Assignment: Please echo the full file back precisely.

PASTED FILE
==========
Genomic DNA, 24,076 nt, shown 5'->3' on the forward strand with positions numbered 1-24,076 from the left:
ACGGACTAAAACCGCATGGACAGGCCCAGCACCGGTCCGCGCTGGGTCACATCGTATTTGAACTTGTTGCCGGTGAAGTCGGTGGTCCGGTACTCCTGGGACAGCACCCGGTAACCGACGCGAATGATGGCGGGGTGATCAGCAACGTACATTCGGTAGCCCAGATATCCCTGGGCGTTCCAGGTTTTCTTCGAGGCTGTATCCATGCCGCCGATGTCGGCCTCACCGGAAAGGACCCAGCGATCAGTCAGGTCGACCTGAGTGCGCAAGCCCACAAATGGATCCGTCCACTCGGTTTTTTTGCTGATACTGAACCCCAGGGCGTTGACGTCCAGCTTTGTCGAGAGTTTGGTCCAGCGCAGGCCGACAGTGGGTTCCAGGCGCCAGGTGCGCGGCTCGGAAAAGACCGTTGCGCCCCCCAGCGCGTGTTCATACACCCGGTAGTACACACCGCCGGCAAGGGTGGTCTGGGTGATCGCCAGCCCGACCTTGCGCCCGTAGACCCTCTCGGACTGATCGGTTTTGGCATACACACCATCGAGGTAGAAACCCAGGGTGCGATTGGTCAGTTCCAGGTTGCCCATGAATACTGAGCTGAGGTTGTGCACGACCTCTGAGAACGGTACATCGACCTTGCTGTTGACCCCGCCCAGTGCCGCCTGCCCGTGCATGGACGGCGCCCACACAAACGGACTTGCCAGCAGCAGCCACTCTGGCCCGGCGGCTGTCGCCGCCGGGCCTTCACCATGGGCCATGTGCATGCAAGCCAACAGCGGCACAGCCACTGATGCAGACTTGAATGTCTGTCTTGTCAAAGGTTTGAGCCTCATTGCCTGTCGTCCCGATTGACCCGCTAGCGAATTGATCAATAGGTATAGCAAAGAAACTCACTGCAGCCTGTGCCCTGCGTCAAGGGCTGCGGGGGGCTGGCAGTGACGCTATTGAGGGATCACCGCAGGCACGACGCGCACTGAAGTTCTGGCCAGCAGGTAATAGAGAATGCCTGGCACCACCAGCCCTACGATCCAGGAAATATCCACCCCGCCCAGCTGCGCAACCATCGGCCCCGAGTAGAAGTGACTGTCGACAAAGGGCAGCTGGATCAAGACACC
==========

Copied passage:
Genomic DNA, 24,076 nt, shown 5'->3' on the forward strand with positions numbered 1-24,076 from the left:
ACGGACTAAAACCGCATGGACAGGCCCAGCACCGGTCCGCGCTGGGTCACATCGTATTTGAACTTGTTGCCGGTGAAGTCGGTGGTCCGGTACTCCTGGGACAGCACCCGGTAACCGACGCGAATGATGGCGGGGTGATCAGCAACGTACATTCGGTAGCCCAGATATCCCTGGGCGTTCCAGGTTTTCTTCGAGGCTGTATCCATGCCGCCGATGTCGGCCTCACCGGAAAGGACCCAGCGATCAGTCAGGTCGACCTGAGTGCGCAAGCCCACAAATGGATCCGTCCACTCGGTTTTTTTGCTGATACTGAACCCCAGGGCGTTGACGTCCAGCTTTGTCGAGAGTTTGGTCCAGCGCAGGCCGACAGTGGGTTCCAGGCGCCAGGTGCGCGGCTCGGAAAAGACCGTTGCGCCCCCCAGCGCGTGTTCATACACCCGGTAGTACACACCGCCGGCAAGGGTGGTCTGGGTGATCGCCAGCCCGACCTTGCGCCCGTAGACCCTCTCGGACTGATCGGTTTTGGCATACACACCATCGAGGTAGAAACCCAGGGTGCGATTGGTCAGTTCCAGGTTGCCCATGAATACTGAGCTGAGGTTGTGCACGACCTCTGAGAACGGTACATCGACCTTGCTGTTGACCCCGCCCAGTGCCGCCTGCCCGTGCATGGACGGCGCCCACACAAACGGACTTGCCAGCAGCAGCCACTCTGGCCCGGCGGCTGTCGCCGCCGGGCCTTCACCATGGGCCATGTGCATGCAAGCCAACAGCGGCACAGCCACTGATGCAGACTTGAATGTCTGTCTTGTCAAAGGTTTGAGCCTCATTGCCTGTCGTCCCGATTGACCCGCTAGCGAATTGATCAATAGGTATAGCAAAGAAACTCACTGCAGCCTGTGCCCTGCGTCAAGGGCTGCGGGGGGCTGGCAGTGACGCTATTGAGGGATCACCGCAGGCACGACGCGCACTGAAGTTCTGGCCAGCAGGTAATAGAGAATGCCTGGCACCACCAGCCCTACGATCCAGGAAATATCCACCCCGCCCAGCTGCGCAACCATCGGCCCCGAGTAGAAGTGACTGTCGACAAAGGGCAGCTGGATCAAGACACC